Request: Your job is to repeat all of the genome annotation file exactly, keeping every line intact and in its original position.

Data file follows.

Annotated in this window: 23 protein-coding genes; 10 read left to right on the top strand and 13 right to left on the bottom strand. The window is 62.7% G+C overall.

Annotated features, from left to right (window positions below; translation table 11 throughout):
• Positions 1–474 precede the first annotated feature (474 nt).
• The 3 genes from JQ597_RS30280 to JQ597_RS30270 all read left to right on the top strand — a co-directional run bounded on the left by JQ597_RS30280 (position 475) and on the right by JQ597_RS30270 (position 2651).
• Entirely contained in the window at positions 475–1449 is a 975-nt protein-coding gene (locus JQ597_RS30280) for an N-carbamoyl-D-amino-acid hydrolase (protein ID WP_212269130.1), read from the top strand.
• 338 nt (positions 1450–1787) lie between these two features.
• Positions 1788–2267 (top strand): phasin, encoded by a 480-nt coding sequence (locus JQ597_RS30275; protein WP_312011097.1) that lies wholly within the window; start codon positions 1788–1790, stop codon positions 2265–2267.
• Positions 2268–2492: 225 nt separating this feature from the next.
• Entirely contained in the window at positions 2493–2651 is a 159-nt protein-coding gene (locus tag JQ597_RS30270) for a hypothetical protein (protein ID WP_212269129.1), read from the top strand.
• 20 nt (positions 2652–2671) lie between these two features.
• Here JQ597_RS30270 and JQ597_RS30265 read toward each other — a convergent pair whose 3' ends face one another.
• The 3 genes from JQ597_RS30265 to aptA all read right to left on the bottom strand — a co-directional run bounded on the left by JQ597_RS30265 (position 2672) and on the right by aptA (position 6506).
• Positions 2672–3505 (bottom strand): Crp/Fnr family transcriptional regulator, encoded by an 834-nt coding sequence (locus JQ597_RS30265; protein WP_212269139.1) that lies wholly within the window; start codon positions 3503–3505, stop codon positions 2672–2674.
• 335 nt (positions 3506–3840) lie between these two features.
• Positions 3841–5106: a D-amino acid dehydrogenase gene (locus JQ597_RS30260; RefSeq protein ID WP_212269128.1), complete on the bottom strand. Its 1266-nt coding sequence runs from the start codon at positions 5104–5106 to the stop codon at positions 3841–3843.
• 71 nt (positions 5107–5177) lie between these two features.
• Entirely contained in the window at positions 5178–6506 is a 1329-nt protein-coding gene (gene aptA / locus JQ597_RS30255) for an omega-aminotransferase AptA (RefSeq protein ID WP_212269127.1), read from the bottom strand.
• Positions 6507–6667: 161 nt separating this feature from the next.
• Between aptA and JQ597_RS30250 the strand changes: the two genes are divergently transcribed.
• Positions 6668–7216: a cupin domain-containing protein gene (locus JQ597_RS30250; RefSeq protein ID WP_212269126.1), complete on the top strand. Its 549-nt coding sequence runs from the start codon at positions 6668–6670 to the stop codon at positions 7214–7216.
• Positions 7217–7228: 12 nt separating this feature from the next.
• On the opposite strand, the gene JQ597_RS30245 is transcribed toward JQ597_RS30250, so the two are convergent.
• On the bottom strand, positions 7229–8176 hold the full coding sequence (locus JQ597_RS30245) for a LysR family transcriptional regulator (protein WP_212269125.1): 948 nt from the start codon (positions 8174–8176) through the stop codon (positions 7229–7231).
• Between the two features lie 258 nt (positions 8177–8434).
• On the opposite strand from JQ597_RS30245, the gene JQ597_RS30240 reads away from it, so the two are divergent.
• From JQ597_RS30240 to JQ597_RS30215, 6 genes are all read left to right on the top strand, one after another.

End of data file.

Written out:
Annotated in this window: 23 protein-coding genes; 10 read left to right on the top strand and 13 right to left on the bottom strand. The window is 62.7% G+C overall.

Annotated features, from left to right (window positions below; translation table 11 throughout):
• Positions 1–474 precede the first annotated feature (474 nt).
• The 3 genes from JQ597_RS30280 to JQ597_RS30270 all read left to right on the top strand — a co-directional run bounded on the left by JQ597_RS30280 (position 475) and on the right by JQ597_RS30270 (position 2651).
• Entirely contained in the window at positions 475–1449 is a 975-nt protein-coding gene (locus JQ597_RS30280) for an N-carbamoyl-D-amino-acid hydrolase (protein ID WP_212269130.1), read from the top strand.
• 338 nt (positions 1450–1787) lie between these two features.
• Positions 1788–2267 (top strand): phasin, encoded by a 480-nt coding sequence (locus JQ597_RS30275; protein WP_312011097.1) that lies wholly within the window; start codon positions 1788–1790, stop codon positions 2265–2267.
• Positions 2268–2492: 225 nt separating this feature from the next.
• Entirely contained in the window at positions 2493–2651 is a 159-nt protein-coding gene (locus tag JQ597_RS30270) for a hypothetical protein (protein ID WP_212269129.1), read from the top strand.
• 20 nt (positions 2652–2671) lie between these two features.
• Here JQ597_RS30270 and JQ597_RS30265 read toward each other — a convergent pair whose 3' ends face one another.
• The 3 genes from JQ597_RS30265 to aptA all read right to left on the bottom strand — a co-directional run bounded on the left by JQ597_RS30265 (position 2672) and on the right by aptA (position 6506).
• Positions 2672–3505 (bottom strand): Crp/Fnr family transcriptional regulator, encoded by an 834-nt coding sequence (locus JQ597_RS30265; protein WP_212269139.1) that lies wholly within the window; start codon positions 3503–3505, stop codon positions 2672–2674.
• 335 nt (positions 3506–3840) lie between these two features.
• Positions 3841–5106: a D-amino acid dehydrogenase gene (locus JQ597_RS30260; RefSeq protein ID WP_212269128.1), complete on the bottom strand. Its 1266-nt coding sequence runs from the start codon at positions 5104–5106 to the stop codon at positions 3841–3843.
• 71 nt (positions 5107–5177) lie between these two features.
• Entirely contained in the window at positions 5178–6506 is a 1329-nt protein-coding gene (gene aptA / locus JQ597_RS30255) for an omega-aminotransferase AptA (RefSeq protein ID WP_212269127.1), read from the bottom strand.
• Positions 6507–6667: 161 nt separating this feature from the next.
• Between aptA and JQ597_RS30250 the strand changes: the two genes are divergently transcribed.
• Positions 6668–7216: a cupin domain-containing protein gene (locus JQ597_RS30250; RefSeq protein ID WP_212269126.1), complete on the top strand. Its 549-nt coding sequence runs from the start codon at positions 6668–6670 to the stop codon at positions 7214–7216.
• Positions 7217–7228: 12 nt separating this feature from the next.
• On the opposite strand, the gene JQ597_RS30245 is transcribed toward JQ597_RS30250, so the two are convergent.
• On the bottom strand, positions 7229–8176 hold the full coding sequence (locus JQ597_RS30245) for a LysR family transcriptional regulator (protein WP_212269125.1): 948 nt from the start codon (positions 8174–8176) through the stop codon (positions 7229–7231).
• Between the two features lie 258 nt (positions 8177–8434).
• On the opposite strand from JQ597_RS30245, the gene JQ597_RS30240 reads away from it, so the two are divergent.
• From JQ597_RS30240 to JQ597_RS30215, 6 genes are all read left to right on the top strand, one after another.